Ever looked at something and wished you could shoot 2 different angles? Any working photog these days is going to own more than one camera. If one of your cameras fails, you need to be able to finnish the job you are being paid for. But other than having the camera just as a backup, you can put that camera to good use too. Remote cameras are nothing new in sports photography. Take a look around any major sporting event and you will often see hundreds of remote cameras. Photographers for some large agencies will capture anything up to 10 different anlges with the push of one button. This type of setup is not something you see in action sports photography very often but it does happen and it can be very useful.

In a lot of circumstances it is just not practical for me to shoot with more than one camera, the weight of the extra equipment simply outweighs the benefits. But if I am shooting a park shoot or a snowmobile accessed backcountry jump then I will put my extra camera to use.

The remote camera is fired using the same pocketwizards that I use for my lighting gear, in fact the only extra piece of equipment you need is a motor cable to attach the pocketwizard to the 10-pin socket on the side of the camera. These cables have an in-line switch which you can flick to put the camera in a permanently “awake” mode. Mimicking the action of depressing the shutter button half way, it helps to make sure the camera fires the instant it receives a signal from the transmitting pocketwizard.

It all sounds remarkably simple but there are a few things I have learnt. Firstly, differing frames per second can cause a problem. My backup body is a 5dMKII which shoots considerably less frames per second than my 1DMKIIN (8 vs about 3 i think). I found that when holding the shutter button on the 1DMKII to fire a burst, the remote camera would not fire consistently at its fastest rate, it would stutter a bit. I solved this by using a pocketwizzard Multimax as the receiver on the 5d. ON the multimax you can adjust what is called “contact time” If you set the contact time for 2 seconds, one press on the transmitter and the receiver acts as if the test button is being held down for 2 seconds. By setting it up like this, the receiver was only really hearing the first initial signal from my transmitter as I begin a burst on the 1dMKIIN but it keeps the 5d firing continuously for 2 seconds at its maximum FPS.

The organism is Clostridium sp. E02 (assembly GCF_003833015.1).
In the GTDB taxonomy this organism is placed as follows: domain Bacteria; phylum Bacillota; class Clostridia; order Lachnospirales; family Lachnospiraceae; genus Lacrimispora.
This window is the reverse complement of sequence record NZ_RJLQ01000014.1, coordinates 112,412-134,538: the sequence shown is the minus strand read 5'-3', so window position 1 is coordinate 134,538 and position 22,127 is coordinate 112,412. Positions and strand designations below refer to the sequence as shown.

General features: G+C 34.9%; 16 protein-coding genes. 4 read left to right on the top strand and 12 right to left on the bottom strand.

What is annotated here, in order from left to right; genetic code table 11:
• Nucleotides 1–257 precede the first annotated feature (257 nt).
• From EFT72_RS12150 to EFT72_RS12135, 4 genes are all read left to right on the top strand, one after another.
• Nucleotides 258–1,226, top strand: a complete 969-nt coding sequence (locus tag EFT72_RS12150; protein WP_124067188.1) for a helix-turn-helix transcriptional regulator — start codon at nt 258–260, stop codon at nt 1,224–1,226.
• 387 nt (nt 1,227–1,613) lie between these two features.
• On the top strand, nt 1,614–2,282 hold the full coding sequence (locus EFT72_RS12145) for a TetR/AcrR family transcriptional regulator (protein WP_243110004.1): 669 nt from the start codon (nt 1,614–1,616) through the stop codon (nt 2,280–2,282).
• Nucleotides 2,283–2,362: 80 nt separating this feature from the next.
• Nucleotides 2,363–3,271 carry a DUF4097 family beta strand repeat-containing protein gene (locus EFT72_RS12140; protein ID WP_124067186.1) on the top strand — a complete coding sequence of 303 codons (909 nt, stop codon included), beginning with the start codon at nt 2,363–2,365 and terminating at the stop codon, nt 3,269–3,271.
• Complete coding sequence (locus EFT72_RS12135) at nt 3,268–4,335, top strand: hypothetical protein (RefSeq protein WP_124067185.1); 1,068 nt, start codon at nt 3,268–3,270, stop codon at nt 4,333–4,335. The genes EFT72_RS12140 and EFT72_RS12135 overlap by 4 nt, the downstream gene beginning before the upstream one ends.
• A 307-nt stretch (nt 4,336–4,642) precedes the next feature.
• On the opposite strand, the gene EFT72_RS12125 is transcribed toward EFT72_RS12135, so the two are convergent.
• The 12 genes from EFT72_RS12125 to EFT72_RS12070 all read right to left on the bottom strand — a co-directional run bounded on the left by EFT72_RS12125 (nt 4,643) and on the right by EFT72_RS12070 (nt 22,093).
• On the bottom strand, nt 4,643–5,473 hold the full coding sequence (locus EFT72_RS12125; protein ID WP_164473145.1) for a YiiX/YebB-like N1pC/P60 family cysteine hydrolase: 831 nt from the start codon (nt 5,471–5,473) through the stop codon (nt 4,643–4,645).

The other problem with all of this is something a bit harder to solve. Pocketwizards are not quite all they are made out to be in many situations. I think the official maximum distance for their operation is something like 1500 feet, but that is under optimal conditions. As far as I can tell, these optimal conditions only exist in the lab of the company that makes these things, and certainly not at 8000ft in the coastal mountains of BC…..  The operation of these things is something of a mystery but they do appear to be effected by temperature, weather, altitude….you name it really. There are things you can do to help, keeping line of site with the receiver is one of them and keeping the receiver as high above the ground as you can. But when it comes down to it, sometime they just wont work when you need them to. Never rely on a remote camera , but when the planets align and they do work you might just get yourself a great shot that you weren’t expecting. It’s a very satisfying feeling to scroll through the shots from you remote at the end of a shoot and see a shot that makes all the frustrations worthwhile.

This is an example of a setup i did on a backcountry jump earlier in the year. As you can see if you click on the photos, you can get two very very different looking angles with the push of one button.

Don’t forget you can also follow me on twitter at http://twitter.com/dancarrphoto

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